Archive for January, 2009

Hyotei (Kyoto, Japan) – Regal Kaiseki

For many Westerners, the kaiseki meal retains a mythical, and impossible, romanticism – an unwavering reverence for tradition, to-the-day ingredient selection, choreographed service, and a physical proximity with nature 1 – where every piece fits into a symbolic whole. The dearth of English reviews or literature further compounds the legend.2 Hyotei and Kikunoi appear most frequently in the readily accessible Kyoto guides, seemingly straddling two sides of Kyoto cuisine – the traditional and modern3, respectively. There was only time for one supreme kaiseki meal – Exile Kiss’s excellent review4 of Hyotei persuaded me to try it over Luxeat’s uncertain experience at Kikunoi.

The location could be nowhere but Kyoto. Busloads of tourists, temples, hustle, and bustle surround the area but Hyotei is located on a quiet dark street. It has stood there for over three hundred years. Our servers for the evening stood outside waiting, beacons of gustatory delight, reinforcing the restaurant’s reputation for hospitality and welcoming. After entering, you are led down a stone pathway, ducking trees and bushes, amid a Japanese garden. A ninja could jump out at any given moment.5 The tatami room, your ultimate destination, sits on a small creek, where a panel can be opened to reveal the garden. (Exile Kiss’s Hyotei review has day-time photos of the same room and the tranquil setting outside.)

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Perfect Meal for 2008

Using the same idea from last year, here’s my perfect meal for 2008 – comprised of dishes I ate in 2008. It is obviously not a perfect meal as there’s an abundance of seafood dishes but these were the dishes that impressed me most. I ate out a lot more than I planned, and the list reflects the geographic and cultural diversity of my adventures.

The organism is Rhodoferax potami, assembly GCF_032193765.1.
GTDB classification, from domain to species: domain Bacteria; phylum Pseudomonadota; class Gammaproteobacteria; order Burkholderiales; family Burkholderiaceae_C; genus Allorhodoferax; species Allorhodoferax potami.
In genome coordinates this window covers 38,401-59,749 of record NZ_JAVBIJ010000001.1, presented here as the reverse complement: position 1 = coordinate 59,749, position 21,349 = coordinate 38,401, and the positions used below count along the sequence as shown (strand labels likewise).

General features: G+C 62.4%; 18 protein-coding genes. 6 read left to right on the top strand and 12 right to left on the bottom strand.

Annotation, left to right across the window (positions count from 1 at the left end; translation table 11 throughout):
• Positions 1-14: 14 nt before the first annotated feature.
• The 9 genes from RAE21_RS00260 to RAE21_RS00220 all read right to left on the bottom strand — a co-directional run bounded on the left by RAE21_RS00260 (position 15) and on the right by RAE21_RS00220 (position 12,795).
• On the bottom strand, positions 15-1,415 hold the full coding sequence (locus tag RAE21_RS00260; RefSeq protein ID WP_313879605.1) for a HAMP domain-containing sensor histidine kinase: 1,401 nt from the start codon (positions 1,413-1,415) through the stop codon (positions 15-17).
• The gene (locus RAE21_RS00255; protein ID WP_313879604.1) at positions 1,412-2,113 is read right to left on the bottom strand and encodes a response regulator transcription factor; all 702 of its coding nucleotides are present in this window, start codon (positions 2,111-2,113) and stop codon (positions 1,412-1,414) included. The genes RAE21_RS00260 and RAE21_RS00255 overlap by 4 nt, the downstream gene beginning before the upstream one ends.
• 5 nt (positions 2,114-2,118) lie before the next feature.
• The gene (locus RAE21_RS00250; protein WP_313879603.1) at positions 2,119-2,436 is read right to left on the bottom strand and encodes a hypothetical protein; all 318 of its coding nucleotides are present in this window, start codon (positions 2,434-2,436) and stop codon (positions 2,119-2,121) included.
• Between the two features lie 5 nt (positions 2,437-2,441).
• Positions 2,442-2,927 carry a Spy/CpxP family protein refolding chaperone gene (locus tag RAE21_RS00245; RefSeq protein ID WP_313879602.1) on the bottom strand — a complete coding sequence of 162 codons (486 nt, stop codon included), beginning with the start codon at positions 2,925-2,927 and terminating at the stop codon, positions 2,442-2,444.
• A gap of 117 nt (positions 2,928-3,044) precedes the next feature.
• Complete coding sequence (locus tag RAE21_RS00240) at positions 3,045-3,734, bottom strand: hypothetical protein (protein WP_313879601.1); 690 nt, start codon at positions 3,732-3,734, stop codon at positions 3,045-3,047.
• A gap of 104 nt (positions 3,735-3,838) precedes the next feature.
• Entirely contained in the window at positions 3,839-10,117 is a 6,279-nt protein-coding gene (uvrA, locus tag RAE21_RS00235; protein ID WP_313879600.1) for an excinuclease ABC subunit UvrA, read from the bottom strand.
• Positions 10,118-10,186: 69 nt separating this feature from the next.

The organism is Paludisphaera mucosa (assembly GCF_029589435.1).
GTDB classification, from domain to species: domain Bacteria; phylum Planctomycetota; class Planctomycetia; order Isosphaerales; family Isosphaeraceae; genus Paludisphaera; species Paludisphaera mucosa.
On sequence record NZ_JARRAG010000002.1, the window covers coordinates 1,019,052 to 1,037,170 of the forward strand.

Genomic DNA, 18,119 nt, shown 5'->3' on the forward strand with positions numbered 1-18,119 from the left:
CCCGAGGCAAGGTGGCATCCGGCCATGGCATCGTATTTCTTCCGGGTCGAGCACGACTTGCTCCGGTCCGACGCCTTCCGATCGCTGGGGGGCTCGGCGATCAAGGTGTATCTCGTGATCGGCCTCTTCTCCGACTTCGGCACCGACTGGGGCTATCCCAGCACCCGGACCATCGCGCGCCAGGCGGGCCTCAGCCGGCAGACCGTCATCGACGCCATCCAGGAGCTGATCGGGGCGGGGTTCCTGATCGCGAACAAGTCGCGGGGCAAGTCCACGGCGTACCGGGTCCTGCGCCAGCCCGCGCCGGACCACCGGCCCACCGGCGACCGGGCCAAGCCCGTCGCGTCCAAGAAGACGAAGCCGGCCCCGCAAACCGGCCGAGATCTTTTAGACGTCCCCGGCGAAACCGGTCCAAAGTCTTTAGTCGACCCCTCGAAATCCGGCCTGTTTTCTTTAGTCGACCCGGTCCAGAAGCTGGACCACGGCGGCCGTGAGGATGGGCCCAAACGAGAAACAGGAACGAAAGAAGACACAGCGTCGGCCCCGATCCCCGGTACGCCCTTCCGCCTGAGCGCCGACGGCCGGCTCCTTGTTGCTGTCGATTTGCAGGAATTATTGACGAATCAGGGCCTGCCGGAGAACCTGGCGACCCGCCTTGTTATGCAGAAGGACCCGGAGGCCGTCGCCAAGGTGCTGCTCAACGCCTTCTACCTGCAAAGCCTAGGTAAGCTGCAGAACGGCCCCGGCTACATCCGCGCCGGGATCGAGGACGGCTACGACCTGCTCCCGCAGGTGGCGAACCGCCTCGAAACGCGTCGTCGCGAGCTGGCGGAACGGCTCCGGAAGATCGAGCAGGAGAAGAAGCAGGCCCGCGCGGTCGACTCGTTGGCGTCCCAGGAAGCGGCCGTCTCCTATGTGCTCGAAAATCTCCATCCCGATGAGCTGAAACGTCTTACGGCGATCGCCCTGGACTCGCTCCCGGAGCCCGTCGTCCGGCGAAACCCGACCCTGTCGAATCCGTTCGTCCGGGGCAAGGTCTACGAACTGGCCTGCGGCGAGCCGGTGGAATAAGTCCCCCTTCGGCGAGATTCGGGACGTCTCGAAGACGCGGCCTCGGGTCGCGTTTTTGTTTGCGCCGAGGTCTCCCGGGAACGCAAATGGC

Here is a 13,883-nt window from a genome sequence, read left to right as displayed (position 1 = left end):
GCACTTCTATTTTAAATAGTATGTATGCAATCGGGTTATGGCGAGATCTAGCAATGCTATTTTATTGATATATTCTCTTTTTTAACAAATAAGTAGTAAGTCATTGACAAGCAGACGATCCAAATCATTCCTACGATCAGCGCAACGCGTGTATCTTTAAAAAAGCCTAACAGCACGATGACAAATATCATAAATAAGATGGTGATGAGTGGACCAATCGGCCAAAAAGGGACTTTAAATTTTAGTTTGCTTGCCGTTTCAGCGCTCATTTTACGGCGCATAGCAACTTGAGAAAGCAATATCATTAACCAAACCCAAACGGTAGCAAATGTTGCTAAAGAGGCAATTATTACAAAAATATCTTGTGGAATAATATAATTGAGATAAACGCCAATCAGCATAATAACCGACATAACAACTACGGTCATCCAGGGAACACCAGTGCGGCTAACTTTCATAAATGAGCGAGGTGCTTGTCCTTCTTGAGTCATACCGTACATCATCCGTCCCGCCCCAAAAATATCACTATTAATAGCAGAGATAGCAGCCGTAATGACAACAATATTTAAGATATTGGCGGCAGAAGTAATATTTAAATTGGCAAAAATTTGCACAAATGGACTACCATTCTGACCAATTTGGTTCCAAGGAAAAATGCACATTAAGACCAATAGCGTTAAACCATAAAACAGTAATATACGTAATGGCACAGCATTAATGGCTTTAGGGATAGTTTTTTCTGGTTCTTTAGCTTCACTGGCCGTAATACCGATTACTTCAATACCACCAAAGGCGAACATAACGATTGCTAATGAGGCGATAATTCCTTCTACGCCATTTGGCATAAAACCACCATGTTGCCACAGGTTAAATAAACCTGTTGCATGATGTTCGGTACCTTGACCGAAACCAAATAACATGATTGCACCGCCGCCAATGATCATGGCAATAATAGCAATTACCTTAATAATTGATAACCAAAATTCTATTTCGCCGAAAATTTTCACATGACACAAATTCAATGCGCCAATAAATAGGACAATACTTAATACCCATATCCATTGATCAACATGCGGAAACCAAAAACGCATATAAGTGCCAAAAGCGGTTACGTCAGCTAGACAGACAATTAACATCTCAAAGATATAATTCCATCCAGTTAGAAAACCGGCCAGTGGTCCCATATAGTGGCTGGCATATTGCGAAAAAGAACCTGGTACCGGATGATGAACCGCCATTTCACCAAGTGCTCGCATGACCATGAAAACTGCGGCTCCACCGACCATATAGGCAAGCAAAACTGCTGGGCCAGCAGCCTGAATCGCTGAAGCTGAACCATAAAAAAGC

Interestingly, the list reads very different from my best meals. Masa (NY) and Urasawa (LA) kept serving me the best sushi of my life with each successive visit but it would be impossible to list just one dish – those meals are systems with emergent properties; the same would go for Sushiso Masa in Tokyo too. The only memorable dish at Le Meurice was the first entry in this list. Take this for what it is – a fun compilation of great dishes that serves as an obligatory “year in review” post – not necessarily the great meals of the year.

I’ve left the original descriptions mostly intact, with the restaurant names linked to the original reviews, with two restaurants not having been reviewed yet (Sushiso Masa and Ryugin.)

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